The public health system’s role is to collect deeply personal health information so that the public can receive timely and accurate aggregated data about the spread of a disease, and information about evidence-based prevention measures. This system of information sharing both protects individual privacy and the public’s health. In their effort to promote transparency, legislators will shove personal privacy off the edge of a cliff, with public trust in our healthcare systems falling closely behind.

As advocates for a high quality of health for LGBTQ+ Pennsylvanians, we know that this trust is lifesaving. For years, the stigma associated with receiving an HIV test was too great a barrier for many people to overcome; it still is for some. We work diligently to encourage people to get tested.

And if they test positive, we need them to participate in the partner notification process so that any other person at risk can get quickly tested and treated.

The stigma associated with being diagnosed with certain communicable diseases like HIV, syphilis, and hepatitis already presents a challenge when it comes to partner notification. Pennsylvanians who comply with partner notification are willing to give up some privacy to keep other people healthy and alive.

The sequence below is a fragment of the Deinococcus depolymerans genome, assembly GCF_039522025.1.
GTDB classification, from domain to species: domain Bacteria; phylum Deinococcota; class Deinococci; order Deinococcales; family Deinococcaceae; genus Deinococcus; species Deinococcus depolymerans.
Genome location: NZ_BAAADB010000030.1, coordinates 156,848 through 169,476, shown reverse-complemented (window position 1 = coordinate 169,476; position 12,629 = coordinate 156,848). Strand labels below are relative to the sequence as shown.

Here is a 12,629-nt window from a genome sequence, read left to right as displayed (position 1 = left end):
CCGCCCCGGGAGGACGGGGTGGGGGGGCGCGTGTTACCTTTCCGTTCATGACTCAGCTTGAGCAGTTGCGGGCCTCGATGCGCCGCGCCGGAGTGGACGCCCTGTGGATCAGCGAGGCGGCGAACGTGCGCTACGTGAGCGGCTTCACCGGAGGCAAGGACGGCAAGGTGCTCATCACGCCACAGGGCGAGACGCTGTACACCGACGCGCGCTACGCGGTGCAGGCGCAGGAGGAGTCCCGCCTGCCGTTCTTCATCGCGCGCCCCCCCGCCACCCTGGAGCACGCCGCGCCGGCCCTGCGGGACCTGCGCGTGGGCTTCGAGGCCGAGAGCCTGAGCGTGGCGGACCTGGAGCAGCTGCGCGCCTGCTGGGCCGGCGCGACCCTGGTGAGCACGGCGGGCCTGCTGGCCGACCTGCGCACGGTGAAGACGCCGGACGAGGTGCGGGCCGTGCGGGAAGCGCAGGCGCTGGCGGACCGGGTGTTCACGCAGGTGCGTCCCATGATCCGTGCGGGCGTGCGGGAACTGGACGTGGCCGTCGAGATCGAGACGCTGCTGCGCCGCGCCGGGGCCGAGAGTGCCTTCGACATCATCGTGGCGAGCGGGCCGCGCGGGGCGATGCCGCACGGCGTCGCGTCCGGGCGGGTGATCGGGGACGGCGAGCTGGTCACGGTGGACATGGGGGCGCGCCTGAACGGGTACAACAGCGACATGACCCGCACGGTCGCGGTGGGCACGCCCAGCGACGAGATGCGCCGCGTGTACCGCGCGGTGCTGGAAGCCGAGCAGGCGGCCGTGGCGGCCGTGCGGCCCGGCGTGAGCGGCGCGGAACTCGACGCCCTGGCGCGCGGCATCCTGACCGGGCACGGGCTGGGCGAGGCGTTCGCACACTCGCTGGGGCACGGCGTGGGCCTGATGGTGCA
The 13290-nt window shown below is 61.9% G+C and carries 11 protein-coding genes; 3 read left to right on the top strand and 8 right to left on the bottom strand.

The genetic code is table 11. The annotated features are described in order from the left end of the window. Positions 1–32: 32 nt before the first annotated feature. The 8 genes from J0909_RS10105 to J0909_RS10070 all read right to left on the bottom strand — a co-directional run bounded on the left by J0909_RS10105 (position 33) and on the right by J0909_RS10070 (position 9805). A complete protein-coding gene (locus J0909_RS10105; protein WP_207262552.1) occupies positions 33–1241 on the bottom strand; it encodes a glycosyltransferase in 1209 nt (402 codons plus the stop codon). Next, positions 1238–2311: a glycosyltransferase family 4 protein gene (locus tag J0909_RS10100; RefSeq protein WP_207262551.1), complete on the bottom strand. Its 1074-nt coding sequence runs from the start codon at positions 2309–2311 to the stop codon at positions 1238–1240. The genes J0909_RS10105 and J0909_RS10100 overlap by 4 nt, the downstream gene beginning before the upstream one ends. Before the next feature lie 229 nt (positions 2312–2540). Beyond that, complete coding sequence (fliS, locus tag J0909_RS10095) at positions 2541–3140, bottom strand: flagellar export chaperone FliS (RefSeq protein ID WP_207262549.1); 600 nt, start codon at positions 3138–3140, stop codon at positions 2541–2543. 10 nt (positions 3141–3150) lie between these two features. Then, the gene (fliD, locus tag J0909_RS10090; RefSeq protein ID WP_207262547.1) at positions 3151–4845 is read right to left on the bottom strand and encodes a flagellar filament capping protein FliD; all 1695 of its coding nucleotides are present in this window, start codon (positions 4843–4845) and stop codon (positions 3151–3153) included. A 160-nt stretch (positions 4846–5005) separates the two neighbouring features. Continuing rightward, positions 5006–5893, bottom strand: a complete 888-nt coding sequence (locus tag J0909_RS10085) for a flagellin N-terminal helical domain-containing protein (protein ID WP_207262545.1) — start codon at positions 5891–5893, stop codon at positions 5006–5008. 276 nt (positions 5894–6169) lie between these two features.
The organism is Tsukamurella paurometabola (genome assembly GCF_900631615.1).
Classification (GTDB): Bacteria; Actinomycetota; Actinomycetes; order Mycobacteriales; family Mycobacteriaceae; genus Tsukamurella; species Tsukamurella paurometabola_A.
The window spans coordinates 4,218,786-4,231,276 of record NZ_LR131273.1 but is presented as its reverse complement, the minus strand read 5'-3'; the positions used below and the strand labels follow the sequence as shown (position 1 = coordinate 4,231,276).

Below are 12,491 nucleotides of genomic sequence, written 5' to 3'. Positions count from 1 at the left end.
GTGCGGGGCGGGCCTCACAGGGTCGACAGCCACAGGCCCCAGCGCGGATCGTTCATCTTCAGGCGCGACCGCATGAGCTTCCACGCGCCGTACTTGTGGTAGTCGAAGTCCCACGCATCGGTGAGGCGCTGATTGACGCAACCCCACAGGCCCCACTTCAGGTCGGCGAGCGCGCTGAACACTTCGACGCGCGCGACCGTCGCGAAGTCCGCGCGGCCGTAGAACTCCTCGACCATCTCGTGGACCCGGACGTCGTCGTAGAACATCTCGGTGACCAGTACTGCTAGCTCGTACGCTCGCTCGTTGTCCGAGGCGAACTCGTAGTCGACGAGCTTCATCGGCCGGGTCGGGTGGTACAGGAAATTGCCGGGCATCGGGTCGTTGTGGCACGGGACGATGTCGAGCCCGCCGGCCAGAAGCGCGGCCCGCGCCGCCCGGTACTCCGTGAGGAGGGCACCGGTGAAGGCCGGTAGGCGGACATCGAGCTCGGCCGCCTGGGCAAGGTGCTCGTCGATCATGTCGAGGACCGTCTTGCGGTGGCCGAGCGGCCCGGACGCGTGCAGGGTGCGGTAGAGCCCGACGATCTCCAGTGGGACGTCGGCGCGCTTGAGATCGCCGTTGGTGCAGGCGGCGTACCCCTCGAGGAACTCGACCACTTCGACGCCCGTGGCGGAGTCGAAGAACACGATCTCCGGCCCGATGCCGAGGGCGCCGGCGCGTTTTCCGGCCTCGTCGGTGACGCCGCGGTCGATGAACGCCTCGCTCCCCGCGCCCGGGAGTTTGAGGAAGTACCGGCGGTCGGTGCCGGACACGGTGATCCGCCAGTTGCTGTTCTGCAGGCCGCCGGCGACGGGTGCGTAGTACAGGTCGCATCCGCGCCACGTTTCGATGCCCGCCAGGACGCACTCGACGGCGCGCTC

But we can be sure that Pennsylvanians’ willingness to participate in these lifesaving processes would be eradicated if their private health information could become subject to Pennsylvania’s Right to Know law.

Advocates for this bill claim that federal patient privacy measures, like HIPAA, would continue to protect Pennsylvanians.

However, House Bill 1893 would undermine these protections by allowing Right to Know requests on a Pennsylvanian’s history of, or risk for, communicable diseases like HIV or other STIs.

A person’s HIV status is and should always be protected medical information that is only made public by the individual. People newly diagnosed with HIV need access to treatment, not government-enabled exposure to stigma, ridicule, and judgement. This jeopardizes the public’s health: once a person’s private medical information is made public, the harm is irreversibly done.